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I maintain a build system for building C# solutions.
The code base is componentized by VS solution files and there are currently about 160 components in the code base.
The automated builds are run on a dedicated build server using CruiseControl and NAnt to build the entire code base each build.

One of the components consists of about 120 C# projects. On development machines and up until recently on the build server a complete rebuild of this solution took between 3 and 4 minutes.

About 2 weeks ago, between one build and the next, the compile time for this component jumped to 16 minutes. No other component exhibited a similar increase in build time.

We assumed this had something to do with intermediate files hanging around somewhere, so I deleted the entire AccuRev workspace and repopulated it on the build machine.
Build times for this component dropped back to around 3 minutes for 10 builds (over 4 days) and then jumped back to 16 minutes.
After a couple of days I repeated the workspace delete and repopulate and the build times dropped back to 3 minutes for 5 builds this time before jumping back to 16 minutes.

I have archived log files, freed up disk space and defragmented the hard drive.

I'm at a bit of a loss to explain why this is happening.
This only occurs on the build machine, developer builds take 3-4 minutes.

If anyone has any tips on what might be causing a dramatic increase in compile time for a C# solution like this, I'd appreciate hearing them.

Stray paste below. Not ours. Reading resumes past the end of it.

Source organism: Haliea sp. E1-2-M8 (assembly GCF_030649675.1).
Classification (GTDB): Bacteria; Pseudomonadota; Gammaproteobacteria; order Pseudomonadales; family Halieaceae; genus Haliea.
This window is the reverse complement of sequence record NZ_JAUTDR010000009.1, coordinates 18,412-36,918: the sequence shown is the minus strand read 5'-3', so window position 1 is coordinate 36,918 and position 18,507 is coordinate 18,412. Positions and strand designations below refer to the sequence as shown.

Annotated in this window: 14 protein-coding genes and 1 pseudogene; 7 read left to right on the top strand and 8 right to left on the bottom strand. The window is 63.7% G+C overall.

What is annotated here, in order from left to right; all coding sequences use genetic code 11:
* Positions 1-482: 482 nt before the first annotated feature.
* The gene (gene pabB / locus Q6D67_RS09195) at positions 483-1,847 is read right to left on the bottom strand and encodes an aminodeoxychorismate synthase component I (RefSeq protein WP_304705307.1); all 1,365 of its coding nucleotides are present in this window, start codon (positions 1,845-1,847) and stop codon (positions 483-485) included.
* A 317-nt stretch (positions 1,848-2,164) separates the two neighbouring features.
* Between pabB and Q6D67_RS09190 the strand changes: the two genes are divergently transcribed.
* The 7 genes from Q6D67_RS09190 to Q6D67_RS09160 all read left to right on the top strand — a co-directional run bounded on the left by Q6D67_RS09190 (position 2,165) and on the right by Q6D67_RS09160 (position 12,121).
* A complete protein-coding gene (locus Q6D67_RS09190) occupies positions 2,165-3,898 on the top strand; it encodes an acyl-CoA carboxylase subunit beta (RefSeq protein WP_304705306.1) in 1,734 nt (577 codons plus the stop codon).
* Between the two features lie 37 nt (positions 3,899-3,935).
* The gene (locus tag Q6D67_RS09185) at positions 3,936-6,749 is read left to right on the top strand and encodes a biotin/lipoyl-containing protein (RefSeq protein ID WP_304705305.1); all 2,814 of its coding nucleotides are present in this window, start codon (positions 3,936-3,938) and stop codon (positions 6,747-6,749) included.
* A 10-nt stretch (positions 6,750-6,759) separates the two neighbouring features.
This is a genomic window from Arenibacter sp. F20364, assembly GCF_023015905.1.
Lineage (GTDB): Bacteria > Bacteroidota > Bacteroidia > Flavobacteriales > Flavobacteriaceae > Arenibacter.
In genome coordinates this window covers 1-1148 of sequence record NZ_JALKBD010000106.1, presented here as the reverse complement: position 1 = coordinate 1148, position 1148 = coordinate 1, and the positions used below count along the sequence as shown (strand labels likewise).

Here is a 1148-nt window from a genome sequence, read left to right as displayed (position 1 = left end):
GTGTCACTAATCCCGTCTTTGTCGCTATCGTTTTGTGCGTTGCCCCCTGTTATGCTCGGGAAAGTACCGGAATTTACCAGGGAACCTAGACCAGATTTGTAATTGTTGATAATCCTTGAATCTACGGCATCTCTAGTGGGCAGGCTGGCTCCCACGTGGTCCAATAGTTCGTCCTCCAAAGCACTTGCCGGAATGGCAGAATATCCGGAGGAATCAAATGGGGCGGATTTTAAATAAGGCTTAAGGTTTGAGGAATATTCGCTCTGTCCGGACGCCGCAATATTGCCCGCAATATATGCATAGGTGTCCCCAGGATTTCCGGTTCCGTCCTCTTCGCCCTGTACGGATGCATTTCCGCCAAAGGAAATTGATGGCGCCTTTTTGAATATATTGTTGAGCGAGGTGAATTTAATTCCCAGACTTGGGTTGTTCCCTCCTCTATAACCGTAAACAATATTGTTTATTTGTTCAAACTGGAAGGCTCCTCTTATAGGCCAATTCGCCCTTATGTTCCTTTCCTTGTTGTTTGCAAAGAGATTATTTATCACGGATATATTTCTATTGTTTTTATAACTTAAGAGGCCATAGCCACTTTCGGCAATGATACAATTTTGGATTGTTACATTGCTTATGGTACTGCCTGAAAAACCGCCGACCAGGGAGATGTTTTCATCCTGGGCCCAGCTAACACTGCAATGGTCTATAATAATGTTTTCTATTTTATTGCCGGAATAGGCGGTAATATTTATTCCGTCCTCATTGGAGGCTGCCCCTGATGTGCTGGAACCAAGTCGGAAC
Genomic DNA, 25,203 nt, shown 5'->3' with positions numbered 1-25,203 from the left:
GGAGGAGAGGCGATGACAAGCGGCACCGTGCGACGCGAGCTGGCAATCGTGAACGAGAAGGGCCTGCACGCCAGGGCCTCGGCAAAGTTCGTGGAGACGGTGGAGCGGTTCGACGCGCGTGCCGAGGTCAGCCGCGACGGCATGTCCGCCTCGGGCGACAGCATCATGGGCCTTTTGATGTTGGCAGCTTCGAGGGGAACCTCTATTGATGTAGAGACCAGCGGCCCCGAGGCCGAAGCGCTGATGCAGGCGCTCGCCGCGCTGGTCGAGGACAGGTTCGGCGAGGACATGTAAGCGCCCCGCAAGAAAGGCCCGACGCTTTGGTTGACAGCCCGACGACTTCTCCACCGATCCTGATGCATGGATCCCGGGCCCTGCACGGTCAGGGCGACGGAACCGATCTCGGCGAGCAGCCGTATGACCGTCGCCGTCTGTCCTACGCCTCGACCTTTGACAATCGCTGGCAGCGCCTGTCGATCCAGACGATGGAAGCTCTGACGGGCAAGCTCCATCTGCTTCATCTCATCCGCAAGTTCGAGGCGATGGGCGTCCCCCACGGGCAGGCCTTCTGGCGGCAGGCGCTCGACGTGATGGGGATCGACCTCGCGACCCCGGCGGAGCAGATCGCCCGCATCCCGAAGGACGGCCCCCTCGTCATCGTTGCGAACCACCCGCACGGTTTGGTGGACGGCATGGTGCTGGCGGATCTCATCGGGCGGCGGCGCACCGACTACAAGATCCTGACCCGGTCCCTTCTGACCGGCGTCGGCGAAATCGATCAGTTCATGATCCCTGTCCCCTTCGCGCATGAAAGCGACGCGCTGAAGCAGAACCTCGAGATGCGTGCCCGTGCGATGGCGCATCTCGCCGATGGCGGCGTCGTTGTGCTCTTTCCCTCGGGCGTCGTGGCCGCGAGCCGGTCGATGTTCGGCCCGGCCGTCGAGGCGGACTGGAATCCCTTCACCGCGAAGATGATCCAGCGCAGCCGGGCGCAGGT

Thanks,
Posted
Comments
thatraja 17-Jun-11 9:47am    
Good question, 5!
I'm also waiting for the answers
wizardzz 17-Jun-11 13:29pm    
yeah, I want to know, too.
Ciumac Sergiu 17-Jun-11 11:30am    
Good question indeed.
Sergey Alexandrovich Kryukov 17-Jun-11 14:21pm    
I would say: not enough information. Anything could happen.
Now, do you use anything except MSBuild and XML projects types? Do you have both incremental and from-scratch builds?
--SA
Peter Mulholland 20-Jun-11 5:02am    
No incremental builds, everything is "from scratch" or supposed to be.
[edit]
We call MSbuild with the /t:Clean flag first before each build.
Component builds are ordered by dependency, so when a component is built, it's dependencies will have been built already, or it can build any that haven't been.
[/edit]
We have 1 over-night build for sandcastle documentation.
There's some fxcop, unit tests and coverage stuff done after each component builds, however I have timestamps outputting at the start and end of the MSBuild call and each of the NAnt targets that perform other functions in my build script.
The time increase is in the MSBuild call, which unfortunately doesn't output any intermediate times.

I have picked up a book recently on MSBuild, but I haven't had the time to do much investigation on customizing the MSBuild targets to try to get more info on where the time is increasing.

We did also add Post Sharp to the build recently, but I think it had been in the build a while before this issue popped up.

1 solution

Hi, Today I have found this article. I think this would be useful for you.

Speed up Visual Studio Builds[^]
 
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Comments
Peter Mulholland 7-Nov-11 8:02am    
Thanks. I'd already tried the parallel builds flag (/m)with most of our MSBuild calls. I had to revert about half of them when they started failing to compile in parallel mode. That's probably something I should look into further. I'll have a look at the other suggestions in the article over lunch.
thatraja 7-Nov-11 8:18am    
Fine, BTW if you find any better solution then post it as a Tip/Trick here.
Cheers.

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